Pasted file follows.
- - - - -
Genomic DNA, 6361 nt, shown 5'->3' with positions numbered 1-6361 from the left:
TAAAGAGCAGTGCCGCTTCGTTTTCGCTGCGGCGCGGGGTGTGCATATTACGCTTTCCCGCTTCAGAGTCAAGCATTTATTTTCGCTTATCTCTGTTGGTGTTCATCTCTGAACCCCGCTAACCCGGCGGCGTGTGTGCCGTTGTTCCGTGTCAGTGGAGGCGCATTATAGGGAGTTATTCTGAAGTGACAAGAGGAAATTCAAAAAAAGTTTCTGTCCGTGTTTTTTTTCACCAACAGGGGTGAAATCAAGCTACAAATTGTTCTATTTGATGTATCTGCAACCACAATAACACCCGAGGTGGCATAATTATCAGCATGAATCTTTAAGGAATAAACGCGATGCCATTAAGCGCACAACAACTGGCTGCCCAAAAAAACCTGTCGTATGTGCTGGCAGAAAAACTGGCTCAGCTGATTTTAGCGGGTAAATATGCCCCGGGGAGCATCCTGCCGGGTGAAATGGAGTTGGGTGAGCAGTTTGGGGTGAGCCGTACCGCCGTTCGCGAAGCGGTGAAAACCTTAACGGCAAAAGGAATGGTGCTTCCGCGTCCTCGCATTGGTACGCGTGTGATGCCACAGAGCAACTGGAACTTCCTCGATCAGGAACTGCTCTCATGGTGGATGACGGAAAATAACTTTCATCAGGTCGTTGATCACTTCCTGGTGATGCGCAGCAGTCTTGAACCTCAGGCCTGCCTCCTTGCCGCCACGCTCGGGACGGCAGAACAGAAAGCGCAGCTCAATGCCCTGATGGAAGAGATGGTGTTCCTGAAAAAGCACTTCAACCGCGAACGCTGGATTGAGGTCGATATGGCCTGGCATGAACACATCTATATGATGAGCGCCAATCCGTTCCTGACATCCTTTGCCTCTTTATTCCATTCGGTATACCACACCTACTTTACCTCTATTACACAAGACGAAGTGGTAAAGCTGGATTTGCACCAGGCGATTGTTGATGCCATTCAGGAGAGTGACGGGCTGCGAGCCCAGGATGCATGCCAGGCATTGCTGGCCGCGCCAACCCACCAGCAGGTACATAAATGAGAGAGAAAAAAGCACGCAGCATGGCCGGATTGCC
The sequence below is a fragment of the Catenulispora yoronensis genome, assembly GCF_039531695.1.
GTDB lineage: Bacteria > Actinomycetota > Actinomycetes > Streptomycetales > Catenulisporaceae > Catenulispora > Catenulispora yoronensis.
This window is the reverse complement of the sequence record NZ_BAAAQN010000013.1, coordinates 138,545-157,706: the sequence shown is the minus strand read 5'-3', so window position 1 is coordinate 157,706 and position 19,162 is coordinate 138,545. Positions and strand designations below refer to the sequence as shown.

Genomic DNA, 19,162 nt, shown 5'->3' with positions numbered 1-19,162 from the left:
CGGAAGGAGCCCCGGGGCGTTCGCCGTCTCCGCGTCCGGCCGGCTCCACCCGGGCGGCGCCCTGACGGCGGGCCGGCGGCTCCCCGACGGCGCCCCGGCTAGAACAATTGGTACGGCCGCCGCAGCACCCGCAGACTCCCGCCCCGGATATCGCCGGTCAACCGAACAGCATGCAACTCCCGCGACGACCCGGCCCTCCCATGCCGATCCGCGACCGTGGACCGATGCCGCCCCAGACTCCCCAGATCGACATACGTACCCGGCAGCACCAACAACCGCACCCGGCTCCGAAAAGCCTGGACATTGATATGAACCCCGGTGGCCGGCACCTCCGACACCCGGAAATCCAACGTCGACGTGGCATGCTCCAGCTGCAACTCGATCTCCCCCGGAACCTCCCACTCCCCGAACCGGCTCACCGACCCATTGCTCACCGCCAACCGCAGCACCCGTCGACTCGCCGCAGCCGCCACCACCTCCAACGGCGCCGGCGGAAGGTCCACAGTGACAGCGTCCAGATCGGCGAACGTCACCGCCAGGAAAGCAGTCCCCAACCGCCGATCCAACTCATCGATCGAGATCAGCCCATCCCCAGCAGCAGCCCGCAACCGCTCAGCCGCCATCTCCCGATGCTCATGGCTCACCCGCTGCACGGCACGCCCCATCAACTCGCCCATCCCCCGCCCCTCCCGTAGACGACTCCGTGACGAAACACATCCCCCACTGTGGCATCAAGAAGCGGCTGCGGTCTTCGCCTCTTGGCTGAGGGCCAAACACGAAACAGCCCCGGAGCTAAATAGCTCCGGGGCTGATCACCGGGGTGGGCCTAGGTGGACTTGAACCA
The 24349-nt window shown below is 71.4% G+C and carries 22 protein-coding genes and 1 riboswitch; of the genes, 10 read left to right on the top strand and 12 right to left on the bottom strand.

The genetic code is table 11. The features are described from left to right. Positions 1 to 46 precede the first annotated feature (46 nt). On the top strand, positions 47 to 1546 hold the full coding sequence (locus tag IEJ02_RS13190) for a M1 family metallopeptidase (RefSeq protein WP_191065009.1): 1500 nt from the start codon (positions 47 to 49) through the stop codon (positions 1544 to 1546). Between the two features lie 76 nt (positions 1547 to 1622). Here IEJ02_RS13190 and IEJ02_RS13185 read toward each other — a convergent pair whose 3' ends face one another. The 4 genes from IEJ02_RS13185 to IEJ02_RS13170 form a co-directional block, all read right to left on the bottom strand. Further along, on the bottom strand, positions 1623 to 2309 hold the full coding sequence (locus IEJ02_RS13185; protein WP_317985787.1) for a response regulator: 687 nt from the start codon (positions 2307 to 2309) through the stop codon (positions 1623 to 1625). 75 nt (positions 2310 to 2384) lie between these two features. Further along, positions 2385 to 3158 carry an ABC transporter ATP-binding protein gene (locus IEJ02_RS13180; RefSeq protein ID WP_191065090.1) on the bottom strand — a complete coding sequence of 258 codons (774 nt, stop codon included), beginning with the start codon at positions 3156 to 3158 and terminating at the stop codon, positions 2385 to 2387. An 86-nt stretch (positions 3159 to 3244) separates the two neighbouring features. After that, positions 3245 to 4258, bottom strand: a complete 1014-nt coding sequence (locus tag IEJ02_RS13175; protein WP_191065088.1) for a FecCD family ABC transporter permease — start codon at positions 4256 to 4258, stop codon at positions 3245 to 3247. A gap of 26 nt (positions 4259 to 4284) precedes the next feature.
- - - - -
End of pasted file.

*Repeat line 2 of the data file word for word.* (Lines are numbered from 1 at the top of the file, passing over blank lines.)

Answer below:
TAAAGAGCAGTGCCGCTTCGTTTTCGCTGCGGCGCGGGGTGTGCATATTACGCTTTCCCGCTTCAGAGTCAAGCATTTATTTTCGCTTATCTCTGTTGGTGTTCATCTCTGAACCCCGCTAACCCGGCGGCGTGTGTGCCGTTGTTCCGTGTCAGTGGAGGCGCATTATAGGGAGTTATTCTGAAGTGACAAGAGGAAATTCAAAAAAAGTTTCTGTCCGTGTTTTTTTTCACCAACAGGGGTGAAATCAAGCTACAAATTGTTCTATTTGATGTATCTGCAACCACAATAACACCCGAGGTGGCATAATTATCAGCATGAATCTTTAAGGAATAAACGCGATGCCATTAAGCGCACAACAACTGGCTGCCCAAAAAAACCTGTCGTATGTGCTGGCAGAAAAACTGGCTCAGCTGATTTTAGCGGGTAAATATGCCCCGGGGAGCATCCTGCCGGGTGAAATGGAGTTGGGTGAGCAGTTTGGGGTGAGCCGTACCGCCGTTCGCGAAGCGGTGAAAACCTTAACGGCAAAAGGAATGGTGCTTCCGCGTCCTCGCATTGGTACGCGTGTGATGCCACAGAGCAACTGGAACTTCCTCGATCAGGAACTGCTCTCATGGTGGATGACGGAAAATAACTTTCATCAGGTCGTTGATCACTTCCTGGTGATGCGCAGCAGTCTTGAACCTCAGGCCTGCCTCCTTGCCGCCACGCTCGGGACGGCAGAACAGAAAGCGCAGCTCAATGCCCTGATGGAAGAGATGGTGTTCCTGAAAAAGCACTTCAACCGCGAACGCTGGATTGAGGTCGATATGGCCTGGCATGAACACATCTATATGATGAGCGCCAATCCGTTCCTGACATCCTTTGCCTCTTTATTCCATTCGGTATACCACACCTACTTTACCTCTATTACACAAGACGAAGTGGTAAAGCTGGATTTGCACCAGGCGATTGTTGATGCCATTCAGGAGAGTGACGGGCTGCGAGCCCAGGATGCATGCCAGGCATTGCTGGCCGCGCCAACCCACCAGCAGGTACATAAATGAGAGAGAAAAAAGCACGCAGCATGGCCGGATTGCC